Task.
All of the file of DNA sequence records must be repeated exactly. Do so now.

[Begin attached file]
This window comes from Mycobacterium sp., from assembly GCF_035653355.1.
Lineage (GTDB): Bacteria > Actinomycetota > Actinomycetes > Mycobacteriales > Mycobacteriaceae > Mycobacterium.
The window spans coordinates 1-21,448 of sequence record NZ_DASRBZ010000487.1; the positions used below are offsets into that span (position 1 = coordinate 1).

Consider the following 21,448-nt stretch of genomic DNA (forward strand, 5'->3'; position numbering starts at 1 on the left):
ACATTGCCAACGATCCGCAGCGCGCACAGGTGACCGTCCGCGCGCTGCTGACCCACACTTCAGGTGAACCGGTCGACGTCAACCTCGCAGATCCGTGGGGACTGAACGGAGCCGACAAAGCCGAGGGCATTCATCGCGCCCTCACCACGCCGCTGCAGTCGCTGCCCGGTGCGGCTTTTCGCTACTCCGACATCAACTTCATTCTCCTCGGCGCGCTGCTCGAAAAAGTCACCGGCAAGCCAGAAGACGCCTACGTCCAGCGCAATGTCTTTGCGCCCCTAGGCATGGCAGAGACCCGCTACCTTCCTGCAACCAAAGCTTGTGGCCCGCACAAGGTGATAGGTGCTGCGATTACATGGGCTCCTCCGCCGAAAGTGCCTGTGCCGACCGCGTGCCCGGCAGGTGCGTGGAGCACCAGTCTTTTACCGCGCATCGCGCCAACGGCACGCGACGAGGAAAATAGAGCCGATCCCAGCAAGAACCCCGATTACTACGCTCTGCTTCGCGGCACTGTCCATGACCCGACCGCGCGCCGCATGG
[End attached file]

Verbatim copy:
This window comes from Mycobacterium sp., from assembly GCF_035653355.1.
Lineage (GTDB): Bacteria > Actinomycetota > Actinomycetes > Mycobacteriales > Mycobacteriaceae > Mycobacterium.
The window spans coordinates 1-21,448 of sequence record NZ_DASRBZ010000487.1; the positions used below are offsets into that span (position 1 = coordinate 1).

Consider the following 21,448-nt stretch of genomic DNA (forward strand, 5'->3'; position numbering starts at 1 on the left):
ACATTGCCAACGATCCGCAGCGCGCACAGGTGACCGTCCGCGCGCTGCTGACCCACACTTCAGGTGAACCGGTCGACGTCAACCTCGCAGATCCGTGGGGACTGAACGGAGCCGACAAAGCCGAGGGCATTCATCGCGCCCTCACCACGCCGCTGCAGTCGCTGCCCGGTGCGGCTTTTCGCTACTCCGACATCAACTTCATTCTCCTCGGCGCGCTGCTCGAAAAAGTCACCGGCAAGCCAGAAGACGCCTACGTCCAGCGCAATGTCTTTGCGCCCCTAGGCATGGCAGAGACCCGCTACCTTCCTGCAACCAAAGCTTGTGGCCCGCACAAGGTGATAGGTGCTGCGATTACATGGGCTCCTCCGCCGAAAGTGCCTGTGCCGACCGCGTGCCCGGCAGGTGCGTGGAGCACCAGTCTTTTACCGCGCATCGCGCCAACGGCACGCGACGAGGAAAATAGAGCCGATCCCAGCAAGAACCCCGATTACTACGCTCTGCTTCGCGGCACTGTCCATGACCCGACCGCGCGCCGCATGG